Looking at first down tendencies for the Kansas City Chiefs offense

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A closer look at the high-octane offense of the Chiefs on first downs.

The NFL offseason is a perfect time to take a closer look at the 2019 Kansas City Chiefs. The Super Bowl champions are returning a large portion of their roster and have taken up the mantra of “Run it back”. There is good reason to believe they will try to recapture the magic of their Super Bowl season. So looking at how they approached the 2019 season could give a glimpse into what they plan to do this coming season.

The offensive play calling is often a subject of debate with the fans. Are the Chiefs aggressive enough early in the game? Are they not aggressive enough when they have a lead? Are they running the ball too much? Are they not running the ball enough? A team’s play calling on first down says a lot about their mindset and often sets the tone for a drive.

I decided to go back through the entire 2019 season, including the playoffs, and look at all their first down plays. I recorded if it was a run or pass play, how many yards it went for, what quarter it was, and what the score was at the time to see if I could discover any patterns.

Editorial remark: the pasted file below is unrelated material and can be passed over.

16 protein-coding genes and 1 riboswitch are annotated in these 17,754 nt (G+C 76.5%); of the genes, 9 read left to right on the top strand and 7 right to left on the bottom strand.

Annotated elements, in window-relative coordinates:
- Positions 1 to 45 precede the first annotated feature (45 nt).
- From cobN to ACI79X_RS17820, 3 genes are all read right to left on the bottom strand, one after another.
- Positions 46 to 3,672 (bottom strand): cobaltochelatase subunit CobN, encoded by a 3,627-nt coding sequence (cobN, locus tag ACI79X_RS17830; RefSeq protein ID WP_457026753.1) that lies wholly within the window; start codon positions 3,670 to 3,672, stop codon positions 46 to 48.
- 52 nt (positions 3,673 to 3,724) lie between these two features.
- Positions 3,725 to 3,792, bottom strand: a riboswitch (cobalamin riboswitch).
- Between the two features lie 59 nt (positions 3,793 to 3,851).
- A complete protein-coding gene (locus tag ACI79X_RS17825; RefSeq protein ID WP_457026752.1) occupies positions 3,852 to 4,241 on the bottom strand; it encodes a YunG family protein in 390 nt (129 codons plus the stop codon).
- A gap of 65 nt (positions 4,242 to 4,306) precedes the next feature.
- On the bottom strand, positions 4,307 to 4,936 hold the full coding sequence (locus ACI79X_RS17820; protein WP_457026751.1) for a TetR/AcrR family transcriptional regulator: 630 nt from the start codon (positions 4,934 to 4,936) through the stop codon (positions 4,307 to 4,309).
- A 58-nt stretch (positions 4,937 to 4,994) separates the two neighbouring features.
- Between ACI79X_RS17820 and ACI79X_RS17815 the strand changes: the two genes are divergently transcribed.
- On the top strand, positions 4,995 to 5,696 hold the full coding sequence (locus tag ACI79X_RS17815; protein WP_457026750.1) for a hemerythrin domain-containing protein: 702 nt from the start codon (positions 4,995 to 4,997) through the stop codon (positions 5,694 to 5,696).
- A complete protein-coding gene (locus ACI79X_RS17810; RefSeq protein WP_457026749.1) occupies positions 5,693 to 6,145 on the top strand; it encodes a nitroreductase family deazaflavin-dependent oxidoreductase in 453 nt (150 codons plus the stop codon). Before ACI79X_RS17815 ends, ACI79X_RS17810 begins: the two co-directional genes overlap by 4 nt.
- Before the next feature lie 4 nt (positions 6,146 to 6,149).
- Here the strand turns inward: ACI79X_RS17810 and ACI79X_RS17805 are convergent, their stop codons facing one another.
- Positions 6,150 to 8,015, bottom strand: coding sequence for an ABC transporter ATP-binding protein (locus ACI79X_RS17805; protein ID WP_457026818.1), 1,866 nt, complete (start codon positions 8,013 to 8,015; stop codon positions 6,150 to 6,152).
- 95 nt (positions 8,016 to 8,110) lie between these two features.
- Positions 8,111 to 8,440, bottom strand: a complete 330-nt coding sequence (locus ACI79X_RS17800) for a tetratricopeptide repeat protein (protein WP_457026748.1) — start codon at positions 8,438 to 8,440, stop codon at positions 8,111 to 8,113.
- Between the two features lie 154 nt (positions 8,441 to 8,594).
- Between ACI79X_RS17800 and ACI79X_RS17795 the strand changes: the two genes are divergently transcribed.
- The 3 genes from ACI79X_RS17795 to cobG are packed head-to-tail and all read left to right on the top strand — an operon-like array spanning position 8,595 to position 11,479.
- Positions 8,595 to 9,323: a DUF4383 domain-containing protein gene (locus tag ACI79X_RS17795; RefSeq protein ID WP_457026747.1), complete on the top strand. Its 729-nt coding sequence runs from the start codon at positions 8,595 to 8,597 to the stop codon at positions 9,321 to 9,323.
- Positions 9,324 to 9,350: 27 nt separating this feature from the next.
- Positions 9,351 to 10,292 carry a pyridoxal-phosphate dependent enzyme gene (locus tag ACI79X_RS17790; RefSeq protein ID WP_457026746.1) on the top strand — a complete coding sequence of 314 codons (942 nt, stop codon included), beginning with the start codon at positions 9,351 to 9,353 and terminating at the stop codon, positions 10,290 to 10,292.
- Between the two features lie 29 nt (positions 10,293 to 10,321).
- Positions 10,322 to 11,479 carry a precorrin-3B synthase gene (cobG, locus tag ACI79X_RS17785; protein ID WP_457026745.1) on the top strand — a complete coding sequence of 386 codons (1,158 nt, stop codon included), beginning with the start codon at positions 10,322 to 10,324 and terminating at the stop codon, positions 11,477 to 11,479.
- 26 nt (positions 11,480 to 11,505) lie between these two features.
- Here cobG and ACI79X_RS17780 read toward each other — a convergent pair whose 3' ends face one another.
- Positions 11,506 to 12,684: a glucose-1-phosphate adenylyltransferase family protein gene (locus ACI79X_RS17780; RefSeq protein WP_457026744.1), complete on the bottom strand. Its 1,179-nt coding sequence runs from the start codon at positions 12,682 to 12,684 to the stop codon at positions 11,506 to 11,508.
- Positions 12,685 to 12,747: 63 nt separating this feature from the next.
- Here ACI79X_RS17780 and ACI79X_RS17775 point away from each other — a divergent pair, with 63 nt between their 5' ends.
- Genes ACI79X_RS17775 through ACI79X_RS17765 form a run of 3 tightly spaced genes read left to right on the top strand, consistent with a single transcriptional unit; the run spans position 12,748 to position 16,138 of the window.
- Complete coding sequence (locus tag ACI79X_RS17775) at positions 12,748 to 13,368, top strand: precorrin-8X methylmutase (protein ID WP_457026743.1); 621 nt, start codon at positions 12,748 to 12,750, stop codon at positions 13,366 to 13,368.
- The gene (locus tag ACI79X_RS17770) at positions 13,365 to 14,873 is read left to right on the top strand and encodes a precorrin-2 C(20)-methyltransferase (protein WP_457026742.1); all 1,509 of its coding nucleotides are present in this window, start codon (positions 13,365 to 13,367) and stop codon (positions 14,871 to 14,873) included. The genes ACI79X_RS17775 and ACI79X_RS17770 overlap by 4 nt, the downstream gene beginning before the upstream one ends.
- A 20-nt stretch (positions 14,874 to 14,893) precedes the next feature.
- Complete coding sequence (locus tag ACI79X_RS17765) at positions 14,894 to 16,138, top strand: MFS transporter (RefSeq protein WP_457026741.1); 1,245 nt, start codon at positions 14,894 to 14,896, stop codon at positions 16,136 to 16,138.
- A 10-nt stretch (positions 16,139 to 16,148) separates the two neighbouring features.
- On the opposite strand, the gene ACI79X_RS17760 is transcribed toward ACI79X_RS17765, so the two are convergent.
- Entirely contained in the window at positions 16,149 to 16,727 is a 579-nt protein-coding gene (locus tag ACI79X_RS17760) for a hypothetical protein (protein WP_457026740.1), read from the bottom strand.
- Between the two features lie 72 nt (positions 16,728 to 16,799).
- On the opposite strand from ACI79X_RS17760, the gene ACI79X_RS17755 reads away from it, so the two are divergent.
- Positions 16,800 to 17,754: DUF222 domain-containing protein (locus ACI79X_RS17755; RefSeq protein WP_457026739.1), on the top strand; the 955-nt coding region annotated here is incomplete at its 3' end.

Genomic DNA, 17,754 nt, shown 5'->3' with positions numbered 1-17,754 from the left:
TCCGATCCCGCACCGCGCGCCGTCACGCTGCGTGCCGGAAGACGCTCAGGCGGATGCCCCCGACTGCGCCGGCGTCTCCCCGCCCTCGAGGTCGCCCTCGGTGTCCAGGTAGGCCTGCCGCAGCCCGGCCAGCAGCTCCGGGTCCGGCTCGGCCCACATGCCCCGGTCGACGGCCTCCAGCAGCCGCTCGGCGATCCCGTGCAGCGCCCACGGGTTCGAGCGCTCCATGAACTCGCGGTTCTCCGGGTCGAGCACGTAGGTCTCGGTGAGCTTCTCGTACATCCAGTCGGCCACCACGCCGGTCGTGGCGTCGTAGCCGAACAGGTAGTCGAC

Some of the information was predictable and some was surprising. I’ll confess, the Chiefs drafting Clyde Edwards-Helaire in the first round of the NFL draft made me curious to see these numbers as well. I’m wondering if he will have an effect on these numbers in the coming year. Will the Chiefs run more on first down with him? Will the number of runs stay similar but perhaps be more productive? It will be interesting to see how next year’s numbers might compare and if his value will be evident from the numbers.

Before we get started, here are a couple of clarifications on how I came up with these numbers. When logging plays, I counted sacks and scrambles both as passing plays. The point here is what plays Andy Reid was calling on first down and even if a scramble goes towards rushing totals, the play call was a pass. Second, I didn’t count plays where a penalty caused them to replay first down. In those situations I just logged the play that happened when they replayed the down even if it changed the play call. Finally, I didn’t count kneel downs at the end of the half or game in these numbers.

I’ve got the information I’ve found broken into four sections. The first is the basic overall numbers. The second is a break down by halves and quarters. The third is a breakdown by game score and the final one is a look at how the numbers looked when Matt Moore filled in during Patrick Mahomes injury.

Let’s go ahead and take a look at the overall numbers.

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